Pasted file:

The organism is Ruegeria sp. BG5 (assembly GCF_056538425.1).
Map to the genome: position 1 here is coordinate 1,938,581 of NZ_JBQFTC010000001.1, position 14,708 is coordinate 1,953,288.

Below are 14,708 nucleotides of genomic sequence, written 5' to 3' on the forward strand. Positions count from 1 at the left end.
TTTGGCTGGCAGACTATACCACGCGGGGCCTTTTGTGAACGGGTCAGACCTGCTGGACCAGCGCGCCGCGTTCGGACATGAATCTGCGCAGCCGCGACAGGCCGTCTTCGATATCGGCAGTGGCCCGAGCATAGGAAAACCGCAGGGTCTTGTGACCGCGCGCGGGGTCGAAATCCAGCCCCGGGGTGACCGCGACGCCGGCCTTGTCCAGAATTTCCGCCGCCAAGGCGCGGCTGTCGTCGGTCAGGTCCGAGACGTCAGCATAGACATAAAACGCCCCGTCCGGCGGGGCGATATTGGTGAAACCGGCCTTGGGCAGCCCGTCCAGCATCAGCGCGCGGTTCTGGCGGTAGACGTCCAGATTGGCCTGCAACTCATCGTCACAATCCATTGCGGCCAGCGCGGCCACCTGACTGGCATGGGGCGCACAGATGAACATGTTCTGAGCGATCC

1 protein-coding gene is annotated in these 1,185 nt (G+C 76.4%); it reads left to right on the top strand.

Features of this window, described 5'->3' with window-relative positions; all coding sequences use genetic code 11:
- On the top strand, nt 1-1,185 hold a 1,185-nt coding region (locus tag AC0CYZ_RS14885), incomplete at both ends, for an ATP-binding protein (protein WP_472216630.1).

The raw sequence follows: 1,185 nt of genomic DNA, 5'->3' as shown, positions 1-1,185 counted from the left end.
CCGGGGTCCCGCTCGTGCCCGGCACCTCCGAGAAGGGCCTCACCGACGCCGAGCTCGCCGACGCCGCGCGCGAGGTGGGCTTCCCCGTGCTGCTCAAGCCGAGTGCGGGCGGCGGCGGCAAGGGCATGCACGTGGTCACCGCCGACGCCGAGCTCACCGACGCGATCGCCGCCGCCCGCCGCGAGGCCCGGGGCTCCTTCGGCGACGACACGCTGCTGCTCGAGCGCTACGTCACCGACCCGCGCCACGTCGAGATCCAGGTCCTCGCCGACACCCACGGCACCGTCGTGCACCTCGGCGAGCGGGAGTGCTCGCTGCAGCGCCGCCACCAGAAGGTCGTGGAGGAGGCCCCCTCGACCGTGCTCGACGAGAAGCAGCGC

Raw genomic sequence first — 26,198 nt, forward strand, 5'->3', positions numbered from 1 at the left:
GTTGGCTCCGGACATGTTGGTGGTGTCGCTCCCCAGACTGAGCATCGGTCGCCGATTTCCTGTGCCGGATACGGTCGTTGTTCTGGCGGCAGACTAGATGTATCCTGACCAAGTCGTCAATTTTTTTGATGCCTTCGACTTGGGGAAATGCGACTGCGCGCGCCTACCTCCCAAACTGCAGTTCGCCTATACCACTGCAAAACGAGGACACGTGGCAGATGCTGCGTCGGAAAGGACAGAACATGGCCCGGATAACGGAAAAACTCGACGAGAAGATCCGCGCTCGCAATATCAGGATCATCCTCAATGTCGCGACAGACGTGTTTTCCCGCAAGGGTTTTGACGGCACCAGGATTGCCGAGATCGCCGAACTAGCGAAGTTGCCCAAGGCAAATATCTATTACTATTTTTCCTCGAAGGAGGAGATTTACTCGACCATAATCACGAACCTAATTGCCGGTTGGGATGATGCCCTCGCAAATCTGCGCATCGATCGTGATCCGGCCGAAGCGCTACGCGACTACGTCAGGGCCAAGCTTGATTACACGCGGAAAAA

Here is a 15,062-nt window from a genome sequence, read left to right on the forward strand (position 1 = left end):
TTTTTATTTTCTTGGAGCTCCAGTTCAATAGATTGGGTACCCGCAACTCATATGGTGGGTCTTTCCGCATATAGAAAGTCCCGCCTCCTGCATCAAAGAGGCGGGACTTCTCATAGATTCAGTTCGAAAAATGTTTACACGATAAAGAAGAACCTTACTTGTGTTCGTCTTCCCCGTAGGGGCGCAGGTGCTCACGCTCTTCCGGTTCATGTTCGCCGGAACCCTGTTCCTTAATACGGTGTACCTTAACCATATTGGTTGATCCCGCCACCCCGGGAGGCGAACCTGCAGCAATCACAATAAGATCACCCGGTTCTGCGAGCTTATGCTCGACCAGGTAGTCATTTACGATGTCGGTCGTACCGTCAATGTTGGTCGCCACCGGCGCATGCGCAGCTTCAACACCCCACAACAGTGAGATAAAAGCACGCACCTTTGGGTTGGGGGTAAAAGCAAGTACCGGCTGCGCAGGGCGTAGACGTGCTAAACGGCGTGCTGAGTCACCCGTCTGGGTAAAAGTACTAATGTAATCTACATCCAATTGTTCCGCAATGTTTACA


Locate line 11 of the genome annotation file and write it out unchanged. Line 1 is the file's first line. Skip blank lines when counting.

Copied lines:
GTTGGCTCCGGACATGTTGGTGGTGTCGCTCCCCAGACTGAGCATCGGTCGCCGATTTCCTGTGCCGGATACGGTCGTTGTTCTGGCGGCAGACTAGATGTATCCTGACCAAGTCGTCAATTTTTTTGATGCCTTCGACTTGGGGAAATGCGACTGCGCGCGCCTACCTCCCAAACTGCAGTTCGCCTATACCACTGCAAAACGAGGACACGTGGCAGATGCTGCGTCGGAAAGGACAGAACATGGCCCGGATAACGGAAAAACTCGACGAGAAGATCCGCGCTCGCAATATCAGGATCATCCTCAATGTCGCGACAGACGTGTTTTCCCGCAAGGGTTTTGACGGCACCAGGATTGCCGAGATCGCCGAACTAGCGAAGTTGCCCAAGGCAAATATCTATTACTATTTTTCCTCGAAGGAGGAGATTTACTCGACCATAATCACGAACCTAATTGCCGGTTGGGATGATGCCCTCGCAAATCTGCGCATCGATCGTGATCCGGCCGAAGCGCTACGCGACTACGTCAGGGCCAAGCTTGATTACACGCGGAAAAA